NEW YORK – The U.S. is “just not there yet” when it comes to defining an international standard for declaring a cyber event an act of warfare, according to retired Admiral Michael S. Rogers.
Speaking here at Advisen’s Cyber Risk Insights Conference, Rogers said the U.S. considered the declaration following the Sony hack by North Korea in 2014 and the NotPetya event launched by the Russians in 2017 but took alternative actions instead, such as economic sanctions against North Korea. Though it caused billions of dollars in damages worldwide, the NotPetya attack did not affect the U.S. as much as other regions, especially the Ukraine.
“Ultimately we made the decision that [the NotPetya attack] did not trip the threshold in the United States. I wonder what would have happened if it did,” the former commander of the U.S. Cyber Command and the director of the National Security Agency said. But for now he said “there is no one scenario” that would trigger an act of war from a cyberattack. Events will be handled on a case-by-case basis.
Rogers was the head of USCYBERCOM and the NSA for both events. He was relieved from the roles in May 2018 and retired the following month.
Economic, political, and military implications need to be carefully considered for an act of war. Attribution would need to be certain. Injuries or loss of life, or an attack against one of our country’s core values such as freedom of speech, would also come into play, Rogers said.
“Tripping that threshold for the first time – actually declaring a cyber event as an act of war – would be huge,” Rogers said at the October 25 conference. “There is a definite desire to make sure that the circumstances under which we cross that Rubicon are very specific. This is not something the government will do lightly.”
Looking ahead to the evolution of cyber risk, Rogers revealed some potentially harrowing developments. He said much of the cyber activity today is generally focused on the “extraction of data for a specific purpose,” whether for monetary gain, theft of intellectual property, or economic advantage.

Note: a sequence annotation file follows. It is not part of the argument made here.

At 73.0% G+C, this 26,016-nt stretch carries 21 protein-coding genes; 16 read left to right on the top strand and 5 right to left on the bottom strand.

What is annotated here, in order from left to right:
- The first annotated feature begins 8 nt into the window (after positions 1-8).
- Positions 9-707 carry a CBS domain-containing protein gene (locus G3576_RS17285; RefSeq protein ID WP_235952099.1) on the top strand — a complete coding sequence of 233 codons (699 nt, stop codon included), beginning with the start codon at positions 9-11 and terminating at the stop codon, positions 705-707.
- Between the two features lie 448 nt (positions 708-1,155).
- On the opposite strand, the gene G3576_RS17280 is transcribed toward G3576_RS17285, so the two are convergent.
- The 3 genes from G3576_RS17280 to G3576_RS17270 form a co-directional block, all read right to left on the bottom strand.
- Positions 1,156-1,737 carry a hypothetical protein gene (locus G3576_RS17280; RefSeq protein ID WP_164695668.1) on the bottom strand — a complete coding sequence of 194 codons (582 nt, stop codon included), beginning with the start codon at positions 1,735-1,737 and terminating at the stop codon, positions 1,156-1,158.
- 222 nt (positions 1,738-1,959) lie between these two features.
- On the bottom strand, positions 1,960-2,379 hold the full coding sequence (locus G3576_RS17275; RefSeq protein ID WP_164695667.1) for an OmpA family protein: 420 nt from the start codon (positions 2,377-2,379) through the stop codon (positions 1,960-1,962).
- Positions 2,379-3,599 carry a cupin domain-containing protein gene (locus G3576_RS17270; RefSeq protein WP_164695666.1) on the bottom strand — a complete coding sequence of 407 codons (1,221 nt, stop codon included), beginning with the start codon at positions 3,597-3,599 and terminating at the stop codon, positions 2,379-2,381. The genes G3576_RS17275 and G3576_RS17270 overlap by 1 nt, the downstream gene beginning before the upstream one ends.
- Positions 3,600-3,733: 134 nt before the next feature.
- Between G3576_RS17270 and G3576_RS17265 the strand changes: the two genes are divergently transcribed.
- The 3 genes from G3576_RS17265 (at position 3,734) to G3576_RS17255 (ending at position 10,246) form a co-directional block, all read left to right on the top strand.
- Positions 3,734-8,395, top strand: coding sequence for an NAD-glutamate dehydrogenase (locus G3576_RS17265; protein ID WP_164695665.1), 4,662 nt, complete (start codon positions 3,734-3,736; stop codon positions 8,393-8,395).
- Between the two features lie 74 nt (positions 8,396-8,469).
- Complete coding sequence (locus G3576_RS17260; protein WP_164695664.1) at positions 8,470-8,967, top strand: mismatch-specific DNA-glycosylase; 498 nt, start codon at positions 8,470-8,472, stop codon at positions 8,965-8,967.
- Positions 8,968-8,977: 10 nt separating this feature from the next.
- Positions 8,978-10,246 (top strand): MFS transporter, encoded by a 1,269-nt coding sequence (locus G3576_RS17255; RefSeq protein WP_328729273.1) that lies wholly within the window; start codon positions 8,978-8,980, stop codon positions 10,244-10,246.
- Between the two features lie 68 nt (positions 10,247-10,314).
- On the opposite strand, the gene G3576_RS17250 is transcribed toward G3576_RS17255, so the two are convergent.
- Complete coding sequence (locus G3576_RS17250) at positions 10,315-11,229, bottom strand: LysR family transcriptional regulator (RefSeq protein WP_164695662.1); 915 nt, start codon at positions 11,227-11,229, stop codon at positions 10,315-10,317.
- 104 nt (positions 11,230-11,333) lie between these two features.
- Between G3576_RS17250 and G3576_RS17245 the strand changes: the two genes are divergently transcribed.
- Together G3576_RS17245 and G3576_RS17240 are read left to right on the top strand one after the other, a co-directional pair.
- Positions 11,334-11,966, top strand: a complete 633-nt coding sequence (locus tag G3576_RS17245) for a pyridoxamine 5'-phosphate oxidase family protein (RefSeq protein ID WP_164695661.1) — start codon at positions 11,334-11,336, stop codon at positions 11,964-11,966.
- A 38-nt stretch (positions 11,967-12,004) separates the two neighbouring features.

“What if the focus becomes changing or amending data?” Rogers asked. “We make a lot of decisions in our everyday lives based on the assumption the data is accurate. Remember, our global financial system at its heart is built on the premise of trust – you can at any time find out where the money is, who has it, and how much.
“What happens when that just-in-time approach we use in our professional and personal lives suddenly doesn’t work so well?” he proposed. “The manipulation of data really concerns me, particularly if it is done in a way that the user doesn’t realize there is something wrong.”
Other possible cyber scenarios that concern Rogers include non-state actors using cyberattacks against the West. Groups like ISIS, who have used cyber means to spread its ideology and recruit, could decide to employ cyber as a destructive tool. “They want to destroy the status quo,” he said of these types of non-state actors. He said maintaining the status quo “is not part of the risk analysis” with these groups, whereas nation-states have used cyber to gain an advantage but have yet to use it to cause destruction.
“You need to be prepared to operate in a world in which the list of actors is growing, the complexity of what they are doing is growing, and effort is growing,” he told the conference audience. In terms of an approach to these threats from an insurance perspective, Rogers said: “Don’t build a strategy on [the hope that] it’ll get better in the near term.”
There is no technological advancement in the near term that is going to give the defense an advantage. “I just don’t see that happening,” he said.
Rogers said he sees cyber insurance as “a good tool for us. I believe it fills a need out there.” He said he hopes insurers find a way to incentivize customers like the auto insurance industry has for owners of cars with certain safety features.
“Insurance in general – cyber insurance in particular – has the opportunity to increase the level of cybersecurity in our nation by economically incentivizing smart cybersecurity choices on the part of consumers – individuals or companies,” Rogers said.
In the next breath, Rogers acknowledged the challenges of attempting to understand the probability and severity of cyber events without centuries of historic data. Additionally, the cyber data the industry has does not necessarily predict the likelihood of events or how much they could cost since the definition of cyber risk is always being rewritten.
Managing editor Chad Hemenway can be reached at [email protected]